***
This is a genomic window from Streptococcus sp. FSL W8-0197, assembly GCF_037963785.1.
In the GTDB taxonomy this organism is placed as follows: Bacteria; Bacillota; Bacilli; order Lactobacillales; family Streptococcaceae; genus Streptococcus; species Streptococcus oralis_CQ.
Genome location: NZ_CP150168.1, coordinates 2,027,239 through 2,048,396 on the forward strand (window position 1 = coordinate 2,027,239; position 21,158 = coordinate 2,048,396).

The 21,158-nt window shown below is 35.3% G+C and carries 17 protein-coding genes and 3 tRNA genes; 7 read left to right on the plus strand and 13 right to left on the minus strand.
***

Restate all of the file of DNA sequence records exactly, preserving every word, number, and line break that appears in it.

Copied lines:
This is a genomic window from Streptococcus sp. FSL W8-0197, assembly GCF_037963785.1.
In the GTDB taxonomy this organism is placed as follows: Bacteria; Bacillota; Bacilli; order Lactobacillales; family Streptococcaceae; genus Streptococcus; species Streptococcus oralis_CQ.
Genome location: NZ_CP150168.1, coordinates 2,027,239 through 2,048,396 on the forward strand (window position 1 = coordinate 2,027,239; position 21,158 = coordinate 2,048,396).

The 21,158-nt window shown below is 35.3% G+C and carries 17 protein-coding genes and 3 tRNA genes; 7 read left to right on the plus strand and 13 right to left on the minus strand.